A new study of West African Pygmies in Cameroon led by University of Pennsylvania geneticists identifies genes that could reveal why Pygmies are smaller than other neighboring groups, reports Science Codex.
"There's been a longstanding debate about why Pygmies are so short and whether it is an adaptation to living in a tropical environment," said Sarah Tishkoff, senior author on the study and a Penn Integrates Knowledge professor with appointments in the genetics department of the Perelman School of Medicine and in the biology department of the School of Arts and Sciences. "I think our findings are telling us that the genetic basis of complex traits like height may be very different in globally diverse populations."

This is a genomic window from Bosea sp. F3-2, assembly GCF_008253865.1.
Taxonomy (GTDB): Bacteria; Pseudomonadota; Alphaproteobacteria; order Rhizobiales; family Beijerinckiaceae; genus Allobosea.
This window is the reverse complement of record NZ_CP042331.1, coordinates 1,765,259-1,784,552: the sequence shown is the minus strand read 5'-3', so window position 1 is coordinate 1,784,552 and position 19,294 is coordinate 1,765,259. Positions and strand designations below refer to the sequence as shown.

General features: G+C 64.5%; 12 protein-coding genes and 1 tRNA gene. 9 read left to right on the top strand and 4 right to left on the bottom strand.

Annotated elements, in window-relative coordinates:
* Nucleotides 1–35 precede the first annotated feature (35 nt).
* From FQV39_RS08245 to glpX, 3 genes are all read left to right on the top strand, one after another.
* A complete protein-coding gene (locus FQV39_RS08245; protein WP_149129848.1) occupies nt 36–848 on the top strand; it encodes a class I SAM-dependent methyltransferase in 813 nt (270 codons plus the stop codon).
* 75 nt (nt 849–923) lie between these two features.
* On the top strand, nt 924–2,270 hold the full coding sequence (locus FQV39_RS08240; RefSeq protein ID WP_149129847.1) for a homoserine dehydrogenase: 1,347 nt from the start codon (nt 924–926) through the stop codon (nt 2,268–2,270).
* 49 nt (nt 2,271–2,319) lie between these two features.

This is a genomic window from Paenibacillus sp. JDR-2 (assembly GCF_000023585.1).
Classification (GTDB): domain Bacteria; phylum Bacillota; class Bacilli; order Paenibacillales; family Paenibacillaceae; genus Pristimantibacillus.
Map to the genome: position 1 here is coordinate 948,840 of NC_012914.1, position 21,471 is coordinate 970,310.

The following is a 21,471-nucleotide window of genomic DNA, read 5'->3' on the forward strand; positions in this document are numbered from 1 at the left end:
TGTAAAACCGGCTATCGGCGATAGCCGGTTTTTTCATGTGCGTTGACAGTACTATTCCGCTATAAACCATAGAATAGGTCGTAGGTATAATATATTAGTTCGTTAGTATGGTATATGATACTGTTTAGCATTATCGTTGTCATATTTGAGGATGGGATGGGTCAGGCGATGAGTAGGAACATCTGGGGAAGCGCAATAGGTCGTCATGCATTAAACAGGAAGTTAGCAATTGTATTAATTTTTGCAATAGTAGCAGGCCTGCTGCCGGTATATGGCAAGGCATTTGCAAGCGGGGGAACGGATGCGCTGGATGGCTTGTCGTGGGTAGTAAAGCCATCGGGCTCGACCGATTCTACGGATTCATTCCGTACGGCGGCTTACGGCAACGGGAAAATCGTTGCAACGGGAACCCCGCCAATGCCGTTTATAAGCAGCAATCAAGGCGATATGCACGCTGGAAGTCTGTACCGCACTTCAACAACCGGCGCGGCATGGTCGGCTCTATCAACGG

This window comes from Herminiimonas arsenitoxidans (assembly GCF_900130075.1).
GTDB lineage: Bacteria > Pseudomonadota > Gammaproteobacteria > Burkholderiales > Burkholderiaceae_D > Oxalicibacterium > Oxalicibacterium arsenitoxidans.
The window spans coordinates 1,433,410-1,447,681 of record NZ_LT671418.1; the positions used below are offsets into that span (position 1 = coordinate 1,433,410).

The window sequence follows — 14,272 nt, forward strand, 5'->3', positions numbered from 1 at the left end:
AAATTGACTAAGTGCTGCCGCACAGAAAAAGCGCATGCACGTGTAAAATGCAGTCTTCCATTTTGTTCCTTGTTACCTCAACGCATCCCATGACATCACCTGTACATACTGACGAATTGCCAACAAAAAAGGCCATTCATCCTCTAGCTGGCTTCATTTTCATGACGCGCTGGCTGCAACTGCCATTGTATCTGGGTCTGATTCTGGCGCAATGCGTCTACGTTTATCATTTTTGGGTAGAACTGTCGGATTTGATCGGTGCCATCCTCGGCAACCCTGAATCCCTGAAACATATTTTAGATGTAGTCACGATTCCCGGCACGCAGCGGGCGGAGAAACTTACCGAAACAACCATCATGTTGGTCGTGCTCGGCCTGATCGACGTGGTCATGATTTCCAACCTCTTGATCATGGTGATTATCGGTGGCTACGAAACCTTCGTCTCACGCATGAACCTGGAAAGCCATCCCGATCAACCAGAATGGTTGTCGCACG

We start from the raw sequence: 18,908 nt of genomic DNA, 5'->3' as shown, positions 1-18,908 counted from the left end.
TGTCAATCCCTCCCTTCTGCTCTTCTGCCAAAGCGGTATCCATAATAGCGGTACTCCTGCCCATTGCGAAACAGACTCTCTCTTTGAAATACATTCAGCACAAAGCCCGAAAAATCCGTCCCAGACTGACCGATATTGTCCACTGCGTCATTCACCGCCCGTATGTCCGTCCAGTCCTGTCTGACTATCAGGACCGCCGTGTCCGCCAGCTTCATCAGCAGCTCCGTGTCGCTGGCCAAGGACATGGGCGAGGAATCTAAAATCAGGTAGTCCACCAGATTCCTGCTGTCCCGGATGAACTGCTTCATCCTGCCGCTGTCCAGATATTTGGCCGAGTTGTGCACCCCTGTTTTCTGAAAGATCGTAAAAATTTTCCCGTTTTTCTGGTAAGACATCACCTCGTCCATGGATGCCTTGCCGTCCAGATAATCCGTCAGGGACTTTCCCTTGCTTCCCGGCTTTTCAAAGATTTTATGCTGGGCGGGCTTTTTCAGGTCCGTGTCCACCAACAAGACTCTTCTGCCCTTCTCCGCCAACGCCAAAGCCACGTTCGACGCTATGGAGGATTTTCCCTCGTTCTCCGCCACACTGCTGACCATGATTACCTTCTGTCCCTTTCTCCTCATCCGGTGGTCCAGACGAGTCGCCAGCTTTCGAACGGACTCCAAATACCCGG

While hundreds of studies have sought and identified genes that play a role in height variations in European populations — nearly 180 such genes have been pinpointed -- this is the first genome-wide study of genes that contribute to stature in African Pygmy populations.
Original source: Science Codex
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